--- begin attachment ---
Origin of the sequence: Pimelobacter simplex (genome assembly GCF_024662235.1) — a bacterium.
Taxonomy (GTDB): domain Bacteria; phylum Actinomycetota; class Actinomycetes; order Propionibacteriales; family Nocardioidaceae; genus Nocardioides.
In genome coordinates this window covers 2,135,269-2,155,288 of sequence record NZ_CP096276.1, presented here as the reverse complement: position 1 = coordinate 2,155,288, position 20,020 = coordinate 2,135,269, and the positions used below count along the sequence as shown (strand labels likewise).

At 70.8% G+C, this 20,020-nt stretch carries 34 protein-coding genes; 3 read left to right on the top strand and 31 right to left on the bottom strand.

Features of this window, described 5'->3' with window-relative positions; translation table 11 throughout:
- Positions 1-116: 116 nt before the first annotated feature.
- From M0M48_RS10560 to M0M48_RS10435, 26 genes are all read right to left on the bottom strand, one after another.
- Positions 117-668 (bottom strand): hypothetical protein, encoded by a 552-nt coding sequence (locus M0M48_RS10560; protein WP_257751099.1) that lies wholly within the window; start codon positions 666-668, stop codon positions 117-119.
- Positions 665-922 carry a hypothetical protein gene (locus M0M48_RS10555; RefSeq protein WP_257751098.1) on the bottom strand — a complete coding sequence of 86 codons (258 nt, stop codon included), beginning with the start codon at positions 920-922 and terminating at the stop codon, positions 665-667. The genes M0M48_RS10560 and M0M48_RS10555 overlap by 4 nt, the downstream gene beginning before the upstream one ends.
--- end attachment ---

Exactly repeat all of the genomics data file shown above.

Origin of the sequence: Pimelobacter simplex (genome assembly GCF_024662235.1) — a bacterium.
Taxonomy (GTDB): domain Bacteria; phylum Actinomycetota; class Actinomycetes; order Propionibacteriales; family Nocardioidaceae; genus Nocardioides.
In genome coordinates this window covers 2,135,269-2,155,288 of sequence record NZ_CP096276.1, presented here as the reverse complement: position 1 = coordinate 2,155,288, position 20,020 = coordinate 2,135,269, and the positions used below count along the sequence as shown (strand labels likewise).

At 70.8% G+C, this 20,020-nt stretch carries 34 protein-coding genes; 3 read left to right on the top strand and 31 right to left on the bottom strand.

Features of this window, described 5'->3' with window-relative positions; translation table 11 throughout:
- Positions 1-116: 116 nt before the first annotated feature.
- From M0M48_RS10560 to M0M48_RS10435, 26 genes are all read right to left on the bottom strand, one after another.
- Positions 117-668 (bottom strand): hypothetical protein, encoded by a 552-nt coding sequence (locus M0M48_RS10560; protein WP_257751099.1) that lies wholly within the window; start codon positions 666-668, stop codon positions 117-119.
- Positions 665-922 carry a hypothetical protein gene (locus M0M48_RS10555; RefSeq protein WP_257751098.1) on the bottom strand — a complete coding sequence of 86 codons (258 nt, stop codon included), beginning with the start codon at positions 920-922 and terminating at the stop codon, positions 665-667. The genes M0M48_RS10560 and M0M48_RS10555 overlap by 4 nt, the downstream gene beginning before the upstream one ends.